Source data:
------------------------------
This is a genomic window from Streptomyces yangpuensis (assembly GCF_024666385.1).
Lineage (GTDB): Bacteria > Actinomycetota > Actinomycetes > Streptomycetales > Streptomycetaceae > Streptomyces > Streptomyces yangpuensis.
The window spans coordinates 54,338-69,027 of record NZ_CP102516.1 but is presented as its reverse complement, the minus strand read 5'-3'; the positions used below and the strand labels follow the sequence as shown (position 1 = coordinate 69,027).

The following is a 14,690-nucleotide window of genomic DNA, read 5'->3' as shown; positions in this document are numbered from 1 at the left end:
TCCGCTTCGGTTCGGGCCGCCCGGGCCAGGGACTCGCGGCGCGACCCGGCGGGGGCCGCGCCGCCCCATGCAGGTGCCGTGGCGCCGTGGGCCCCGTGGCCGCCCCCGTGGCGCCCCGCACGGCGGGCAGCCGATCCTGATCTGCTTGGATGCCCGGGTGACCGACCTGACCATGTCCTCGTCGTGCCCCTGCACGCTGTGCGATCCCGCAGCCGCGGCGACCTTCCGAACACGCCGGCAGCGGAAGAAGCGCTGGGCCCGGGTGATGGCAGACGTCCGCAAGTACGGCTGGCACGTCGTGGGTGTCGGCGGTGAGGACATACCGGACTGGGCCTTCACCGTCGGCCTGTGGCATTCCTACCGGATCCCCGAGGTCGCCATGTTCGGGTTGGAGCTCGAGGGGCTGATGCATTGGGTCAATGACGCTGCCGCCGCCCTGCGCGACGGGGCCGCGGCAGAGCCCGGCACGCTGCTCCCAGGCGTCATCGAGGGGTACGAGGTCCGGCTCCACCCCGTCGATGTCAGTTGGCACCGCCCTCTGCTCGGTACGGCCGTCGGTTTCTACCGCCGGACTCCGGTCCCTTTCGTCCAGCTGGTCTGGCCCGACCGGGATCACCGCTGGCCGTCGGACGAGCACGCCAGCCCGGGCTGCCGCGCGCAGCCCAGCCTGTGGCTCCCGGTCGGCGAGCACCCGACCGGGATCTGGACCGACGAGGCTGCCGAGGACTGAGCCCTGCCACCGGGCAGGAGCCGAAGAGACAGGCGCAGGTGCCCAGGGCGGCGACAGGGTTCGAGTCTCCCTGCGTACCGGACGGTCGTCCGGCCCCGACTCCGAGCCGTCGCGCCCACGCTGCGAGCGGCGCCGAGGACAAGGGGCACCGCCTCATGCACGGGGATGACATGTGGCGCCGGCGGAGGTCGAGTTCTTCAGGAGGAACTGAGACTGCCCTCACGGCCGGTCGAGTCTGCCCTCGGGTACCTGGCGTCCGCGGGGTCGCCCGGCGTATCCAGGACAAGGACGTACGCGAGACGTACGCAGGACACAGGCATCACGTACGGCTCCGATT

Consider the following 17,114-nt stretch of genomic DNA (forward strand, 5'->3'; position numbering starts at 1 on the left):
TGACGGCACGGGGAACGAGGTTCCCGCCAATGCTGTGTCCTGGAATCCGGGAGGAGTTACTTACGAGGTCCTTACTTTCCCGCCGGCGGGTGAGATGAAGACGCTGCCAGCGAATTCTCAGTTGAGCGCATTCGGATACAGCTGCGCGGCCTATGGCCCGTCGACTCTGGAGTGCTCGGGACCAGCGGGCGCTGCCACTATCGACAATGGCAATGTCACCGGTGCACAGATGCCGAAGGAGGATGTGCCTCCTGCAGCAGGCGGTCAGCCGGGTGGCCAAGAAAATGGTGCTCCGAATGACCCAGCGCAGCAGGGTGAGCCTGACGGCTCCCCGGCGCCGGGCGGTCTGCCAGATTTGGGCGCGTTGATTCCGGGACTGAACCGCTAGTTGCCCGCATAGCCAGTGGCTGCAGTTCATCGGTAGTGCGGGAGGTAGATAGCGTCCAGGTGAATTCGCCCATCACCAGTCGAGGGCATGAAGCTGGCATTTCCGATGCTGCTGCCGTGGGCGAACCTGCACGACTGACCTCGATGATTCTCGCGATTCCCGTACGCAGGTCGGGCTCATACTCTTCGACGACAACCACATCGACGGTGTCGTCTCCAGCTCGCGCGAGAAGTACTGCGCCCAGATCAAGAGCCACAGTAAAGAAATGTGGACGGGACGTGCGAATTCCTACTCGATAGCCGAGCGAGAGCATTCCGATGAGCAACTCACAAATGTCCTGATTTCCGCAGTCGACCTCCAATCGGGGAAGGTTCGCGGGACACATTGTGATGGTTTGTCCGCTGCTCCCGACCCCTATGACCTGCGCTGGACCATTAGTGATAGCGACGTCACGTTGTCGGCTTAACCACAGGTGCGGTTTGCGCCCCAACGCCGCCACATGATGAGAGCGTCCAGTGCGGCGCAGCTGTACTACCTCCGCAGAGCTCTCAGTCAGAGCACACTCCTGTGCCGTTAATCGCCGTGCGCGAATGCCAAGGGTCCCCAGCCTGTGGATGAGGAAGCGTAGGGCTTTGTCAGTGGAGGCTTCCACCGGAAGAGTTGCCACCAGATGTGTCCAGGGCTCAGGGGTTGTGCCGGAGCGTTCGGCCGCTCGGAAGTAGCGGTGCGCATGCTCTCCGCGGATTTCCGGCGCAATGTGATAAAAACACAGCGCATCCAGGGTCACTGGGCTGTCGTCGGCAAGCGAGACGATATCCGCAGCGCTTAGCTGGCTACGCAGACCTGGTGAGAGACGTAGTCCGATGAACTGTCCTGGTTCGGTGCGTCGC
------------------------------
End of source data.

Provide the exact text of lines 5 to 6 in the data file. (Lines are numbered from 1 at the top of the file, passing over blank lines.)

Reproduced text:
TCCGCTTCGGTTCGGGCCGCCCGGGCCAGGGACTCGCGGCGCGACCCGGCGGGGGCCGCGCCGCCCCATGCAGGTGCCGTGGCGCCGTGGGCCCCGTGGCCGCCCCCGTGGCGCCCCGCACGGCGGGCAGCCGATCCTGATCTGCTTGGATGCCCGGGTGACCGACCTGACCATGTCCTCGTCGTGCCCCTGCACGCTGTGCGATCCCGCAGCCGCGGCGACCTTCCGAACACGCCGGCAGCGGAAGAAGCGCTGGGCCCGGGTGATGGCAGACGTCCGCAAGTACGGCTGGCACGTCGTGGGTGTCGGCGGTGAGGACATACCGGACTGGGCCTTCACCGTCGGCCTGTGGCATTCCTACCGGATCCCCGAGGTCGCCATGTTCGGGTTGGAGCTCGAGGGGCTGATGCATTGGGTCAATGACGCTGCCGCCGCCCTGCGCGACGGGGCCGCGGCAGAGCCCGGCACGCTGCTCCCAGGCGTCATCGAGGGGTACGAGGTCCGGCTCCACCCCGTCGATGTCAGTTGGCACCGCCCTCTGCTCGGTACGGCCGTCGGTTTCTACCGCCGGACTCCGGTCCCTTTCGTCCAGCTGGTCTGGCCCGACCGGGATCACCGCTGGCCGTCGGACGAGCACGCCAGCCCGGGCTGCCGCGCGCAGCCCAGCCTGTGGCTCCCGGTCGGCGAGCACCCGACCGGGATCTGGACCGACGAGGCTGCCGAGGACTGAGCCCTGCCACCGGGCAGGAGCCGAAGAGACAGGCGCAGGTGCCCAGGGCGGCGACAGGGTTCGAGTCTCCCTGCGTACCGGACGGTCGTCCGGCCCCGACTCCGAGCCGTCGCGCCCACGCTGCGAGCGGCGCCGAGGACAAGGGGCACCGCCTCATGCACGGGGATGACATGTGGCGCCGGCGGAGGTCGAGTTCTTCAGGAGGAACTGAGACTGCCCTCACGGCCGGTCGAGTCTGCCCTCGGGTACCTGGCGTCCGCGGGGTCGCCCGGCGTATCCAGGACAAGGACGTACGCGAGACGTACGCAGGACACAGGCATCACGTACGGCTCCGATT

Consider the following 17,114-nt stretch of genomic DNA (forward strand, 5'->3'; position numbering starts at 1 on the left):